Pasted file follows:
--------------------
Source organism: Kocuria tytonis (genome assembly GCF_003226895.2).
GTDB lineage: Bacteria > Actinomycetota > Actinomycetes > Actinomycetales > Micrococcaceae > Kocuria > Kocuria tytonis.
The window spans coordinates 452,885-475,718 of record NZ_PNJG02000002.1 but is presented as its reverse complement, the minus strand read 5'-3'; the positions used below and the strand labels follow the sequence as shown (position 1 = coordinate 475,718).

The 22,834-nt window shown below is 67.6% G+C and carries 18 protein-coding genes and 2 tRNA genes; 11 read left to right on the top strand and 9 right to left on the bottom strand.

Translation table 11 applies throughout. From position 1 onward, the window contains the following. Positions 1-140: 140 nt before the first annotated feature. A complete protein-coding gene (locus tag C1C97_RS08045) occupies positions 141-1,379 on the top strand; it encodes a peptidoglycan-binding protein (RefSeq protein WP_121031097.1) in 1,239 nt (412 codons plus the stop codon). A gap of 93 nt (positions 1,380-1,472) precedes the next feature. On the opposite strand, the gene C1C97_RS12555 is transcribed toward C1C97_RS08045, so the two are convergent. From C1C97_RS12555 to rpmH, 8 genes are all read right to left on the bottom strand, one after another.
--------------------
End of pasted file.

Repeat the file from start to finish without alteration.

Source organism: Kocuria tytonis (genome assembly GCF_003226895.2).
GTDB lineage: Bacteria > Actinomycetota > Actinomycetes > Actinomycetales > Micrococcaceae > Kocuria > Kocuria tytonis.
The window spans coordinates 452,885-475,718 of record NZ_PNJG02000002.1 but is presented as its reverse complement, the minus strand read 5'-3'; the positions used below and the strand labels follow the sequence as shown (position 1 = coordinate 475,718).

The 22,834-nt window shown below is 67.6% G+C and carries 18 protein-coding genes and 2 tRNA genes; 11 read left to right on the top strand and 9 right to left on the bottom strand.

Translation table 11 applies throughout. From position 1 onward, the window contains the following. Positions 1-140: 140 nt before the first annotated feature. A complete protein-coding gene (locus tag C1C97_RS08045) occupies positions 141-1,379 on the top strand; it encodes a peptidoglycan-binding protein (RefSeq protein WP_121031097.1) in 1,239 nt (412 codons plus the stop codon). A gap of 93 nt (positions 1,380-1,472) precedes the next feature. On the opposite strand, the gene C1C97_RS12555 is transcribed toward C1C97_RS08045, so the two are convergent. From C1C97_RS12555 to rpmH, 8 genes are all read right to left on the bottom strand, one after another.